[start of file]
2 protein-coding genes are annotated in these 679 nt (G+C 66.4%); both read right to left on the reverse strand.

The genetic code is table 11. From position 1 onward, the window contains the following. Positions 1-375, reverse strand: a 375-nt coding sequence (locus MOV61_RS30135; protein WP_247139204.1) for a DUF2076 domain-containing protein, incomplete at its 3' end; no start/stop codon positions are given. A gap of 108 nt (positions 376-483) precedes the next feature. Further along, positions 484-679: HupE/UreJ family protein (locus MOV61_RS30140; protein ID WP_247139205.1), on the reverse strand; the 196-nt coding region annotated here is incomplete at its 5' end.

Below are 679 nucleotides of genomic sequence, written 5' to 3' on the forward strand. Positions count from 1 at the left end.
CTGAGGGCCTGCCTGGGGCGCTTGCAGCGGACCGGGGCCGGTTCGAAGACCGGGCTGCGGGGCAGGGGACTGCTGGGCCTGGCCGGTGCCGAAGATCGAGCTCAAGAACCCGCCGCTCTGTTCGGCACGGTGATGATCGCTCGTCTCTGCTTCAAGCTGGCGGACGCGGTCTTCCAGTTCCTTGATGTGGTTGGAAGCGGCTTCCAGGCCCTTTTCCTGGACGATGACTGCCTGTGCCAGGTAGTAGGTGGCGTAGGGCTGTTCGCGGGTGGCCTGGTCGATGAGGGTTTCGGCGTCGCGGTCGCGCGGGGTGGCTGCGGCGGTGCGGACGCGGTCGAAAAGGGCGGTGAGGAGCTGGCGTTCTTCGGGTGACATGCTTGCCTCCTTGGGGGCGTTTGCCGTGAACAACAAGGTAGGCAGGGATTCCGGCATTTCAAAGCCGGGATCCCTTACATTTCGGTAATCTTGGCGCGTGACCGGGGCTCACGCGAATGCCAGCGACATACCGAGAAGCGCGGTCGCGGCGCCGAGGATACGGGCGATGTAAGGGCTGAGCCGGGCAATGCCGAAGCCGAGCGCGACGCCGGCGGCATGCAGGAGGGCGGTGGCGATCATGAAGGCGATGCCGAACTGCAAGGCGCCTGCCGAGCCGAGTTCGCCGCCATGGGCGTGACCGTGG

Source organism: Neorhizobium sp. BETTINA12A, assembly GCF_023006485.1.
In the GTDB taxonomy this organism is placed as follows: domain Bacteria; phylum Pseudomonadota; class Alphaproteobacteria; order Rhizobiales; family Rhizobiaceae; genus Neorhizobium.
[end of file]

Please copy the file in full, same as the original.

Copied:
2 protein-coding genes are annotated in these 679 nt (G+C 66.4%); both read right to left on the reverse strand.

The genetic code is table 11. From position 1 onward, the window contains the following. Positions 1-375, reverse strand: a 375-nt coding sequence (locus MOV61_RS30135; protein WP_247139204.1) for a DUF2076 domain-containing protein, incomplete at its 3' end; no start/stop codon positions are given. A gap of 108 nt (positions 376-483) precedes the next feature. Further along, positions 484-679: HupE/UreJ family protein (locus MOV61_RS30140; protein ID WP_247139205.1), on the reverse strand; the 196-nt coding region annotated here is incomplete at its 5' end.

Below are 679 nucleotides of genomic sequence, written 5' to 3' on the forward strand. Positions count from 1 at the left end.
CTGAGGGCCTGCCTGGGGCGCTTGCAGCGGACCGGGGCCGGTTCGAAGACCGGGCTGCGGGGCAGGGGACTGCTGGGCCTGGCCGGTGCCGAAGATCGAGCTCAAGAACCCGCCGCTCTGTTCGGCACGGTGATGATCGCTCGTCTCTGCTTCAAGCTGGCGGACGCGGTCTTCCAGTTCCTTGATGTGGTTGGAAGCGGCTTCCAGGCCCTTTTCCTGGACGATGACTGCCTGTGCCAGGTAGTAGGTGGCGTAGGGCTGTTCGCGGGTGGCCTGGTCGATGAGGGTTTCGGCGTCGCGGTCGCGCGGGGTGGCTGCGGCGGTGCGGACGCGGTCGAAAAGGGCGGTGAGGAGCTGGCGTTCTTCGGGTGACATGCTTGCCTCCTTGGGGGCGTTTGCCGTGAACAACAAGGTAGGCAGGGATTCCGGCATTTCAAAGCCGGGATCCCTTACATTTCGGTAATCTTGGCGCGTGACCGGGGCTCACGCGAATGCCAGCGACATACCGAGAAGCGCGGTCGCGGCGCCGAGGATACGGGCGATGTAAGGGCTGAGCCGGGCAATGCCGAAGCCGAGCGCGACGCCGGCGGCATGCAGGAGGGCGGTGGCGATCATGAAGGCGATGCCGAACTGCAAGGCGCCTGCCGAGCCGAGTTCGCCGCCATGGGCGTGACCGTGG

Source organism: Neorhizobium sp. BETTINA12A, assembly GCF_023006485.1.
In the GTDB taxonomy this organism is placed as follows: domain Bacteria; phylum Pseudomonadota; class Alphaproteobacteria; order Rhizobiales; family Rhizobiaceae; genus Neorhizobium.